Israeli President Isaac Herzog met on Monday morning with OpenAI CEO Sam Altman, whose ChatGPT has quickly become an international sensation.
Launched in November, ChatGPT is an artificially intelligent chatbot that can have human-like conversations, answer questions and assist people in writing assignments. The software has been made available to the public through an app, and millions of users have used it primarily for writing and research.
Herzog made waves in February when, while addressing a Tel Aviv cybertech conference, said that part of his speech was written by ChatGPT.
Herzog told Altman how he used ChatGPT to prepare for their meeting.
“I wrote my talking points myself as you can see, but before our meeting this morning I asked ChatGPT, ‘What should I talk about with Sam Altman?’ and the software recommended me to talk about morality, ethics and the development of the partnership with Israel,” the president said.
“So I think it is definitely smart and sophisticated, and promotes the potential in the world. To sum up my words, since you were born in the Jewish community of St. Louis, which is a community that I value very much, you learned about tikkun olam [repairing the world]. So our goal is not only to make a profit but also to serve humanity and the future, so let’s do tikkun olam together,” Herzog added.
Referring to a letter signed by Altman and other tech leaders in May on the dangers of artificial intelligence, Herzog stressed, “Along with the great opportunities in technology there are many threats to humanity, to the independence of people. All human beings were created by God and it is necessary to make sure that this development was created for the benefit of humanity. You can see the advantages and disadvantages and you are the first to point it out openly and boldly.”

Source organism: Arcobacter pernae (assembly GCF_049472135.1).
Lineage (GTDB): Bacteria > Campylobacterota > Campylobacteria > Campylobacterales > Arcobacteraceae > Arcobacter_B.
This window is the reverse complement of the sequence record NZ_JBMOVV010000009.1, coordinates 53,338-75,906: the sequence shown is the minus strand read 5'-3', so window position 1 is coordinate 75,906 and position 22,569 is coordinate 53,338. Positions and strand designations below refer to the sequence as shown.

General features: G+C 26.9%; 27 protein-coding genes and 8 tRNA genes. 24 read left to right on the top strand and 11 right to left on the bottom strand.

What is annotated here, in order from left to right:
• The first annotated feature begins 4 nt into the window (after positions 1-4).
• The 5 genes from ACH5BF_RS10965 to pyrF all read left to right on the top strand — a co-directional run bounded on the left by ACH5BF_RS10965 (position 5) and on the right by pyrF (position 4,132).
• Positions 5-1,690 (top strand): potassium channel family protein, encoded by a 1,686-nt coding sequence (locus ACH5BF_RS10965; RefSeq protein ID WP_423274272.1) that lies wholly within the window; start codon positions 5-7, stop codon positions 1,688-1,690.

Altman told the president, “It is of course important to balance the advantages and disadvantages as you mentioned. I’m happy to do this trip around the world and meet with world leaders and discuss this. The thought, focus and urgency in understanding that one needs to know how to navigate the great risks of technology in order to enjoy its benefits is everyone’s goal. I think there is a fruitful discussion about ways to do this.”
He added, “The energy in creating the technology and the benefits it produces is amazing. I am sure that Israel will play an important role in this. The technology community here is amazing and I have been following for many years the construction of technology here for the betterment of humanity.”
Altman’s AI world tour
Altman, who is leading a delegation of OpenAI leaders, also visited Education Minister Yoav Kisch, the Microsoft Israel campus in Herzliya and hi-tech entrepreneurs. He is due to visit Tel Aviv University.
On Sunday, OpenAI denied media reports that Altman had refused to meet with Prime Minister Benjamin Netanyahu, saying it never received a request from the Prime Minister’s Office.
The 38-year-old Altman is on a world tour meeting with political leaders, entrepreneurs, academics and businessmen. This week alone, he will continue on to Jordan, Qatar, the United Arab Emirates, India and South Korea before moving on to elsewhere in the Far East and Australia.
A number of public school systems and universities in the U.S., Australia and Europe have banned ChatGPT because students plagiarized its fast and articulate responses to complex questions on assignments and tests.
OpenAI, a San Francisco-based artificial intelligence research laboratory, followed up on ChatGPT in January with the release of DALL-E, an AI system that creates realistic images and art from a description in natural language.